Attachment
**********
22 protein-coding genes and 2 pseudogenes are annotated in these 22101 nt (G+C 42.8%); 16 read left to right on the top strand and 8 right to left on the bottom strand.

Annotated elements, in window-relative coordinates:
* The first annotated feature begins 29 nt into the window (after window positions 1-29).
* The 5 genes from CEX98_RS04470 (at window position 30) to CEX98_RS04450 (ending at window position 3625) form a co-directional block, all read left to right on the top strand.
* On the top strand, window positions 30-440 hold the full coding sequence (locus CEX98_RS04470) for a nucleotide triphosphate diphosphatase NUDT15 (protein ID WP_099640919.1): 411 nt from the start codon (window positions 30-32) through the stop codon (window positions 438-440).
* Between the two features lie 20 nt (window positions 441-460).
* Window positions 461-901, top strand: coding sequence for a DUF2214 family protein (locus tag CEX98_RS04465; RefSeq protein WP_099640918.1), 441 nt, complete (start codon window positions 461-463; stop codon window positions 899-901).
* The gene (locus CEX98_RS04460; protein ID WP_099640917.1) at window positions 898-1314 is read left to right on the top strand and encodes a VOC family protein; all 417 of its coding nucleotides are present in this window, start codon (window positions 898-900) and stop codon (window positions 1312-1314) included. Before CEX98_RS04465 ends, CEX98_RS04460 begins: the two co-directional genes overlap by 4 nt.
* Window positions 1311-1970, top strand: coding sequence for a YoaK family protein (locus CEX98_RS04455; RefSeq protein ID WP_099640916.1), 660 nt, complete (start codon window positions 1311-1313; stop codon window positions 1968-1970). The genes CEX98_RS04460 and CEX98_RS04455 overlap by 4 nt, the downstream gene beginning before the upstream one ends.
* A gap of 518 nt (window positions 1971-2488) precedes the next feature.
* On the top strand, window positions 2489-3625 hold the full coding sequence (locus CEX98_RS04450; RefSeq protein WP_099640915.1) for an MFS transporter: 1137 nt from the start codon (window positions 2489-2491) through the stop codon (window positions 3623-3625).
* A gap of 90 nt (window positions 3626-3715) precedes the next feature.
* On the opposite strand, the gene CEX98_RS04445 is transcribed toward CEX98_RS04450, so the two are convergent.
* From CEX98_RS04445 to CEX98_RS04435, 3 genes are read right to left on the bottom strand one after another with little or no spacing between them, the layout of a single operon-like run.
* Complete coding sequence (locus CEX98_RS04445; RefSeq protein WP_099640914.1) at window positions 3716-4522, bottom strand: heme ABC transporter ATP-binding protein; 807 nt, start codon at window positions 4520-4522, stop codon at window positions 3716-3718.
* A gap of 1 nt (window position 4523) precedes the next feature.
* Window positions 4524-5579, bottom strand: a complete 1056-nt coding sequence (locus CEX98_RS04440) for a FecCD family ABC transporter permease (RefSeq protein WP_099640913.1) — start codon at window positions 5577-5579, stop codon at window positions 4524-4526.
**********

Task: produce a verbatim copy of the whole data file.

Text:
22 protein-coding genes and 2 pseudogenes are annotated in these 22101 nt (G+C 42.8%); 16 read left to right on the top strand and 8 right to left on the bottom strand.

Annotated elements, in window-relative coordinates:
* The first annotated feature begins 29 nt into the window (after window positions 1-29).
* The 5 genes from CEX98_RS04470 (at window position 30) to CEX98_RS04450 (ending at window position 3625) form a co-directional block, all read left to right on the top strand.
* On the top strand, window positions 30-440 hold the full coding sequence (locus CEX98_RS04470) for a nucleotide triphosphate diphosphatase NUDT15 (protein ID WP_099640919.1): 411 nt from the start codon (window positions 30-32) through the stop codon (window positions 438-440).
* Between the two features lie 20 nt (window positions 441-460).
* Window positions 461-901, top strand: coding sequence for a DUF2214 family protein (locus tag CEX98_RS04465; RefSeq protein WP_099640918.1), 441 nt, complete (start codon window positions 461-463; stop codon window positions 899-901).
* The gene (locus CEX98_RS04460; protein ID WP_099640917.1) at window positions 898-1314 is read left to right on the top strand and encodes a VOC family protein; all 417 of its coding nucleotides are present in this window, start codon (window positions 898-900) and stop codon (window positions 1312-1314) included. Before CEX98_RS04465 ends, CEX98_RS04460 begins: the two co-directional genes overlap by 4 nt.
* Window positions 1311-1970, top strand: coding sequence for a YoaK family protein (locus CEX98_RS04455; RefSeq protein ID WP_099640916.1), 660 nt, complete (start codon window positions 1311-1313; stop codon window positions 1968-1970). The genes CEX98_RS04460 and CEX98_RS04455 overlap by 4 nt, the downstream gene beginning before the upstream one ends.
* A gap of 518 nt (window positions 1971-2488) precedes the next feature.
* On the top strand, window positions 2489-3625 hold the full coding sequence (locus CEX98_RS04450; RefSeq protein WP_099640915.1) for an MFS transporter: 1137 nt from the start codon (window positions 2489-2491) through the stop codon (window positions 3623-3625).
* A gap of 90 nt (window positions 3626-3715) precedes the next feature.
* On the opposite strand, the gene CEX98_RS04445 is transcribed toward CEX98_RS04450, so the two are convergent.
* From CEX98_RS04445 to CEX98_RS04435, 3 genes are read right to left on the bottom strand one after another with little or no spacing between them, the layout of a single operon-like run.
* Complete coding sequence (locus CEX98_RS04445; RefSeq protein WP_099640914.1) at window positions 3716-4522, bottom strand: heme ABC transporter ATP-binding protein; 807 nt, start codon at window positions 4520-4522, stop codon at window positions 3716-3718.
* A gap of 1 nt (window position 4523) precedes the next feature.
* Window positions 4524-5579, bottom strand: a complete 1056-nt coding sequence (locus CEX98_RS04440) for a FecCD family ABC transporter permease (RefSeq protein WP_099640913.1) — start codon at window positions 5577-5579, stop codon at window positions 4524-4526.